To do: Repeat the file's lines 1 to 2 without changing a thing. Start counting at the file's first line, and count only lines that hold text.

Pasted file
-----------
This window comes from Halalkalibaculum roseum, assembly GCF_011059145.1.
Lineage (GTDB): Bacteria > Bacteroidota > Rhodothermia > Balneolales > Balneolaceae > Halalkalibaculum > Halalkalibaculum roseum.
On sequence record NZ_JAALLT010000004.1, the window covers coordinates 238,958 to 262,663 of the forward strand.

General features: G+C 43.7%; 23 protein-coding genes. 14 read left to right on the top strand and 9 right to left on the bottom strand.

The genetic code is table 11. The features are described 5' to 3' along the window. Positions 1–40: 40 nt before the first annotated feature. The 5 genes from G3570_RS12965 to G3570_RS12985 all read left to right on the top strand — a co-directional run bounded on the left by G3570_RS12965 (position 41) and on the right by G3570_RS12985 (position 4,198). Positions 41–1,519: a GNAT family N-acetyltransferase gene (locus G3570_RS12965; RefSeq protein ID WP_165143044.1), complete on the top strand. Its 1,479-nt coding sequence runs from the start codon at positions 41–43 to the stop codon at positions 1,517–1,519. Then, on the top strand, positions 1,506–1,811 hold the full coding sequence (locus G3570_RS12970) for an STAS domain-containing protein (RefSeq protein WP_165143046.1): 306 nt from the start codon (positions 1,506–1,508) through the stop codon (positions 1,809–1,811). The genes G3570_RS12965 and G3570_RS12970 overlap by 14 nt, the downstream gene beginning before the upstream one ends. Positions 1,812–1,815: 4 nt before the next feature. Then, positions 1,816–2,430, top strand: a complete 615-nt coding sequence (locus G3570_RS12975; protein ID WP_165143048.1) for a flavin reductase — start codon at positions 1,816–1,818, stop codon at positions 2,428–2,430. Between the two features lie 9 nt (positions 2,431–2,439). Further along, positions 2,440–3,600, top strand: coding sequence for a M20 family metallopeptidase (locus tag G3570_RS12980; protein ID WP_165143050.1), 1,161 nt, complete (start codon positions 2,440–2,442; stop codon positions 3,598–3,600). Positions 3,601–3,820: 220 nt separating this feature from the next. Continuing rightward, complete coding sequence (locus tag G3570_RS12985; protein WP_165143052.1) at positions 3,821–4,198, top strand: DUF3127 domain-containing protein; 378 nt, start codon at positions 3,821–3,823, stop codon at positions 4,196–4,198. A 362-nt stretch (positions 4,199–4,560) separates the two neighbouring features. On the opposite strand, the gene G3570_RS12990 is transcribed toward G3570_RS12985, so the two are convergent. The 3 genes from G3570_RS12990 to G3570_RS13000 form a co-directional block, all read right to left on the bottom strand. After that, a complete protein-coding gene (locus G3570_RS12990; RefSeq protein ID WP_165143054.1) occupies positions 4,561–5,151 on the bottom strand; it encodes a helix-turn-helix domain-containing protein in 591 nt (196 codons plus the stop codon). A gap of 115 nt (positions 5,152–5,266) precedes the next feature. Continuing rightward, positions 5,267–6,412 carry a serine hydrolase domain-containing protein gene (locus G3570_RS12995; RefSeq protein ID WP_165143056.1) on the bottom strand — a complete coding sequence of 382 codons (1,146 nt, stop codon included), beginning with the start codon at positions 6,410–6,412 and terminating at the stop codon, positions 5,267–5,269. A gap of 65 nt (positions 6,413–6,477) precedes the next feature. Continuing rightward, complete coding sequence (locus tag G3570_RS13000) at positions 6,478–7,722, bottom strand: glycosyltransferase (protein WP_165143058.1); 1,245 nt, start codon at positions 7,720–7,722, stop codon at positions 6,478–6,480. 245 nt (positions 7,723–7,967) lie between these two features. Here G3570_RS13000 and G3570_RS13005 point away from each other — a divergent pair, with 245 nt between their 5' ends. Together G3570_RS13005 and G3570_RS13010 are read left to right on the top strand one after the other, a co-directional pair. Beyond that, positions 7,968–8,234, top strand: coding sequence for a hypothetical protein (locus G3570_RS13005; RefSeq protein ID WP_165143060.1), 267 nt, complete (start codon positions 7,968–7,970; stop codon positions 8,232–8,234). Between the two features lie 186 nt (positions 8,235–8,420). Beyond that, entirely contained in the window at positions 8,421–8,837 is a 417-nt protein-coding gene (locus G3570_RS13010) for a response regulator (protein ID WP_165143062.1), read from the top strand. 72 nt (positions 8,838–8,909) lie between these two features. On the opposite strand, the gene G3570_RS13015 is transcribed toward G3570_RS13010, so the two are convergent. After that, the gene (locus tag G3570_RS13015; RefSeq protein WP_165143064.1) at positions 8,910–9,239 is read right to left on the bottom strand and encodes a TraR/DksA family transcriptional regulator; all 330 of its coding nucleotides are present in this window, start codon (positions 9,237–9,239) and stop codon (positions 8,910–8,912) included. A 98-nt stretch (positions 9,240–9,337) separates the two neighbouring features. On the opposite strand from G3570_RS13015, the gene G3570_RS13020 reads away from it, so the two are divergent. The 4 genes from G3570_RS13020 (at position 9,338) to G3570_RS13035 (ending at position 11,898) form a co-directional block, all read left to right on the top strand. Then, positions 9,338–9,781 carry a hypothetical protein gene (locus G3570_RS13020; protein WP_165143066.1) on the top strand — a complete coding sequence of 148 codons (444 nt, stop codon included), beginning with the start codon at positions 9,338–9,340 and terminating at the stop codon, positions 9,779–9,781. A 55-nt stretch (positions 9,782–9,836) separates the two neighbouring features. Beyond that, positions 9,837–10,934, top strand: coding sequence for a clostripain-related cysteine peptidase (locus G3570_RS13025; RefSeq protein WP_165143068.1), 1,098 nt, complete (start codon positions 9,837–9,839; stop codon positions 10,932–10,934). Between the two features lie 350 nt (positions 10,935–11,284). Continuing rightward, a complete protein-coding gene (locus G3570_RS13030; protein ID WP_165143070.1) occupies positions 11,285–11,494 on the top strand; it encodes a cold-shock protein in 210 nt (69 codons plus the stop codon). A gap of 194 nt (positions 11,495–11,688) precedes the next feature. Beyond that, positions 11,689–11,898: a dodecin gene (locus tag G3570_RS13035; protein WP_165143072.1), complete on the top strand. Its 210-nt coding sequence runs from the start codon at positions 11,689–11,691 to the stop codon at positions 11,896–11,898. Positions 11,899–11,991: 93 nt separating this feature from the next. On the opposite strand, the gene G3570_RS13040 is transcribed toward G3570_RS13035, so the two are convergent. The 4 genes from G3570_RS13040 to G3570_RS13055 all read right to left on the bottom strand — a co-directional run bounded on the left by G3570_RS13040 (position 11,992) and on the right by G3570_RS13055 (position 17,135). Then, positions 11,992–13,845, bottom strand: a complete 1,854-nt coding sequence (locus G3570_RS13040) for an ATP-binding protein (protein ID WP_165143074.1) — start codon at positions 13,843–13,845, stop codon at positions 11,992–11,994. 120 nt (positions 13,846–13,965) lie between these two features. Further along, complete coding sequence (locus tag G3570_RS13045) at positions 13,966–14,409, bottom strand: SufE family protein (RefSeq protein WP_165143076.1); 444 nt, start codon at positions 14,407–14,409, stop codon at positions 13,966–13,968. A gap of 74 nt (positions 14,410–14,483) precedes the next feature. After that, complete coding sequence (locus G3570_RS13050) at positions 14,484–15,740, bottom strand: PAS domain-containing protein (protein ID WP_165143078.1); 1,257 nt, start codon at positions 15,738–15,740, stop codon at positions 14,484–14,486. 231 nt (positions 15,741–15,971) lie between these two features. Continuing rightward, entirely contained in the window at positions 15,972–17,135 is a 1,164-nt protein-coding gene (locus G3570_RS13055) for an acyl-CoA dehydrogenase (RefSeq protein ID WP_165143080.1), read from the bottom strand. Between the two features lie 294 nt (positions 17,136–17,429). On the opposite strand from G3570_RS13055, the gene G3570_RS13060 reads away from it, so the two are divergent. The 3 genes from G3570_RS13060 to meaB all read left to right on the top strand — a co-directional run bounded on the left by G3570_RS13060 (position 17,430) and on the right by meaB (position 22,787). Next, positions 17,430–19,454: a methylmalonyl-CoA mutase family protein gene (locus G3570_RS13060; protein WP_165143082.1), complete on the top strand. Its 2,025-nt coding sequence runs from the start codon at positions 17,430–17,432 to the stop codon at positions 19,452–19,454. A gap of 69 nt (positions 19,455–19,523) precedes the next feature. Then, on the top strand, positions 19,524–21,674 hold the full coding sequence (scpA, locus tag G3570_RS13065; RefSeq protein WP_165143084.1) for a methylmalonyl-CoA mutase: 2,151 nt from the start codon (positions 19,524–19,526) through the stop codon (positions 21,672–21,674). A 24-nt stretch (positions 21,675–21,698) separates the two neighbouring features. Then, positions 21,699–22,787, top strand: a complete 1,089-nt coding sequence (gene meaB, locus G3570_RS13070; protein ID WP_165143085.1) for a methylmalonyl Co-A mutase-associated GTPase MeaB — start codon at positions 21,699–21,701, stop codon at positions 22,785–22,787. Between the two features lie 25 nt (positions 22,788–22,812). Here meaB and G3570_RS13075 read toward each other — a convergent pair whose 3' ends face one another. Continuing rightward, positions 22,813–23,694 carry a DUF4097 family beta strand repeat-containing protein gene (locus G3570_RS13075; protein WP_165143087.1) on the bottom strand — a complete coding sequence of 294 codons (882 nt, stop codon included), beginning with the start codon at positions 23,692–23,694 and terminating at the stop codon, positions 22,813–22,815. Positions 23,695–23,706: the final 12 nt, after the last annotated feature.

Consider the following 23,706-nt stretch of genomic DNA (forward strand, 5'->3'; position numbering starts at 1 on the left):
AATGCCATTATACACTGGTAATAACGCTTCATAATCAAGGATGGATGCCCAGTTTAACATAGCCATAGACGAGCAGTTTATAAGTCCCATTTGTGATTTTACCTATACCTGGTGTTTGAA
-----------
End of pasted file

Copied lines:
This window comes from Halalkalibaculum roseum, assembly GCF_011059145.1.
Lineage (GTDB): Bacteria > Bacteroidota > Rhodothermia > Balneolales > Balneolaceae > Halalkalibaculum > Halalkalibaculum roseum.